The Egyptian Religion part 1

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Author: ZuberiUrbi
VR Publish Date: Jan 09 2006

The Egyptian Religion starts with the stories of creation and in the religion there are 3 different versions.

The beginning of the world started off as a watery Chaos called Nun. From Nun emerged a mound, and from this mound emerged the Sun-god Atum. With the power he had been grated from Nun, Atum created the twins: Shu, who was air and Tefnut, who was moisture.
Shu and Tefnut bore two children: Geb, who was earth and Nut, who was the sky.
Geb and Nut produced Osiris, Isis, Seth and Nephthys and together these Gods formed the Divine Ennead, also called the Company of Nine. Sometimes these Gods were regarded as one dingle divine entity.
Thus the concept of the universe was represented as Shy standing strait and supporting Nut in his out stretched arms while Geb lies at Shu's feet.

Another version of the story of creation went as such:
Chaos existed before the creation of the world and within Chaos existed 8 deities who paired together to help create an element:
Nun and Naunet represented the God and Goddess of the primordial water.
Heh and Hehet who represented the God and Goddess of infinite space,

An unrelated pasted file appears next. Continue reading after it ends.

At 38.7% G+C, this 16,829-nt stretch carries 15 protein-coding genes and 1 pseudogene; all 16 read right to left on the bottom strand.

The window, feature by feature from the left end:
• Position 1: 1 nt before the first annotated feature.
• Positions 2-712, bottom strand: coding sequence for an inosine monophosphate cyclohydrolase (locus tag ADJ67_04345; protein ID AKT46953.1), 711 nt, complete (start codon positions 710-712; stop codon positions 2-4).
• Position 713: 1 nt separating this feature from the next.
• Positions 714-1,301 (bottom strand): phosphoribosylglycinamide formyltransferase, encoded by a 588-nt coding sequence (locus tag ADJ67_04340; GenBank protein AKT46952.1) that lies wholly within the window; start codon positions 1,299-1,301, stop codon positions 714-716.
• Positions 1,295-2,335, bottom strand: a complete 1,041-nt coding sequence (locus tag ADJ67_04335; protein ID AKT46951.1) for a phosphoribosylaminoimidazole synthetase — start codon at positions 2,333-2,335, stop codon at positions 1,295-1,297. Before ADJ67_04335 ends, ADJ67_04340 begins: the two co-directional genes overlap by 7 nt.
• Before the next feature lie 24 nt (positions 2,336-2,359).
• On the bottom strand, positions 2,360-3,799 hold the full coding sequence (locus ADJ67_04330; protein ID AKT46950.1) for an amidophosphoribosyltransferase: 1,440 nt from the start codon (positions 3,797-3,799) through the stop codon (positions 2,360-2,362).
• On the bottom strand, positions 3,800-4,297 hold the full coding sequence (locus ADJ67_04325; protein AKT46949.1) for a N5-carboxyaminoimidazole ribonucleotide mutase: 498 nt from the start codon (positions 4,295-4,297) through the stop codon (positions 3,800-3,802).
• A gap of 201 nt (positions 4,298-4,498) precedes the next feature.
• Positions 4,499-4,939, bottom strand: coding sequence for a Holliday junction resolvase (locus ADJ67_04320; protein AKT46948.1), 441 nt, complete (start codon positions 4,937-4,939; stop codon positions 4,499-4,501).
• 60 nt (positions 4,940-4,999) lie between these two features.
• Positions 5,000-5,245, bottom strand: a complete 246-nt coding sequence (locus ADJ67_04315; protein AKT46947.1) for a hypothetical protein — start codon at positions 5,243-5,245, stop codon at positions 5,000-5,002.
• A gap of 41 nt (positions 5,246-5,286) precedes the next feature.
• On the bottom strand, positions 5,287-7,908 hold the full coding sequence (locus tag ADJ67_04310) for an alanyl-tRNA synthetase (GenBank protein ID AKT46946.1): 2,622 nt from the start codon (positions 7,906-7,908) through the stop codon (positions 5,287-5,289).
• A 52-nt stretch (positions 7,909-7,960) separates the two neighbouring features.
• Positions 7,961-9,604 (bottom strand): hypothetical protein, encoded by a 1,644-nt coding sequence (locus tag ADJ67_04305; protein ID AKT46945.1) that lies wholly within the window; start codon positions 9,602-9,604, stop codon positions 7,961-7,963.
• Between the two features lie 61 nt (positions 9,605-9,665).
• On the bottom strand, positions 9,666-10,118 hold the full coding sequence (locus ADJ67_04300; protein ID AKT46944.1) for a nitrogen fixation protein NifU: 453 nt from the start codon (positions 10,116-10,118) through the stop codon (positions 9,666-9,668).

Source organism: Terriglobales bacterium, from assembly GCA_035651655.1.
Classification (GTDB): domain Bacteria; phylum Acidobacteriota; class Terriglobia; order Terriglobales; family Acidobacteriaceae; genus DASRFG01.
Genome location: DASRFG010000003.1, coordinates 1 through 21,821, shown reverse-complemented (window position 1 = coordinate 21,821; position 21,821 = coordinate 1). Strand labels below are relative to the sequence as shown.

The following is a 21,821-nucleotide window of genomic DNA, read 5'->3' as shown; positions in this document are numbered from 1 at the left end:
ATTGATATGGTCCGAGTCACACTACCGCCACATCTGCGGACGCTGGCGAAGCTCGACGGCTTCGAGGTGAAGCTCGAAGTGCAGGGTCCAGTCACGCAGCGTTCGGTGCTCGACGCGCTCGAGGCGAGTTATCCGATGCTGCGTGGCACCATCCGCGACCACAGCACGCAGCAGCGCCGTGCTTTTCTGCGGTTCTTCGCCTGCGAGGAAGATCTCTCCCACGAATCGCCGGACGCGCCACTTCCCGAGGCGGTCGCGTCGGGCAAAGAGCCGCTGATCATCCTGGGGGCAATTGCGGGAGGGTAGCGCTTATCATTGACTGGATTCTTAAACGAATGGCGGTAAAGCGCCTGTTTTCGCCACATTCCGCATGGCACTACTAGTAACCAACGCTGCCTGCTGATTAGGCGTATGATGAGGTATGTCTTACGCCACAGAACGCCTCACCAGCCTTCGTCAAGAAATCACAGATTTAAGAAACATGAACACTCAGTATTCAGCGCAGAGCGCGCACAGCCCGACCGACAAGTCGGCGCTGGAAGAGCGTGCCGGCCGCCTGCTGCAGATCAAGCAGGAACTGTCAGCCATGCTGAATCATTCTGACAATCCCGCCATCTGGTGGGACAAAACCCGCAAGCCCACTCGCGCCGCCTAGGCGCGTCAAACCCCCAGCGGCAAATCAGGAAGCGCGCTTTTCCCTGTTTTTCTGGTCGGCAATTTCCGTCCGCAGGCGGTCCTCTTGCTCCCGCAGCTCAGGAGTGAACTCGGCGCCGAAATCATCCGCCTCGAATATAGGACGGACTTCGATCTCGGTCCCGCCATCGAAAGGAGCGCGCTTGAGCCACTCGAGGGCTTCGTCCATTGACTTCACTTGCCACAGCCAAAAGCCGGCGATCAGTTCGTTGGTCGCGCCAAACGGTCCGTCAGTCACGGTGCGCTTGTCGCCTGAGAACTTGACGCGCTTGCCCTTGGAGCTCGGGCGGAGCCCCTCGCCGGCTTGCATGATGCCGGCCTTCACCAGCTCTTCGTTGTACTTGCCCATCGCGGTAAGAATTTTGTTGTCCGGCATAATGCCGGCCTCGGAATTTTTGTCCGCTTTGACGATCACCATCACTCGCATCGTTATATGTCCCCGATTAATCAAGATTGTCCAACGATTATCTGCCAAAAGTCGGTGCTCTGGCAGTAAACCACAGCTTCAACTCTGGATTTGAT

Kek and Keket, the God and Goddess of darkness and Amun and Amunet, the God and Goddess of invisibility.
The earth emerged from these elements of Chaos known as the Hermopolitan Ogdoad and upon earth emerged a mouth that deposited an egg from which the Sun-god emerged. (Then thus the rest of the story)

The last version of creation had Ptah as the creation God and the other 8 Gods his subordinates:
Atum,Nun, Naunet, Tatjenen (who was the god personifying the earth emerging from chaos), Horus, Thoth,Nefertum and a serpent-God.
Atum, who held a special position granted by Ptah, held the characteristics in which creation was derived from:
intelligence, which was identified with the heart, was personified as Horus.
And Will, which was identified with the tongue, was personified as Thoth.
Thus Ptah conceived the world intellectually before creating it "by his own word."

In the Egyptian Religion, it is believed that a person's soul is made up of 3 parts and one part of the soul could not live without the other 2.
Thus the reason mummification was such an important part in the Egyptian Religion. It was believed that mummification would keep all 3 parts of the soul alive and ready for the next life.

The 3 parts of the soul are as followed:
the Ba, which represented the personality, the character or the individuality of the deceased. The Ba was to live inside the tomb of the dead but could venture out of the tomb at will. It was allowed to venture into the land of the living where it could take any form it choose to take.

The Ka was created at the time of conception, an exact duplicate of the conceived person, both physical and emotional, and resided in the heart of that person. The Ka could never leave the heart until death but had to stay close to the deceased at all times. The Ka could not live unless the body was preserved and it was dependant upon the offerings and objects left in the tomb and brought by the friends and family of the deceased.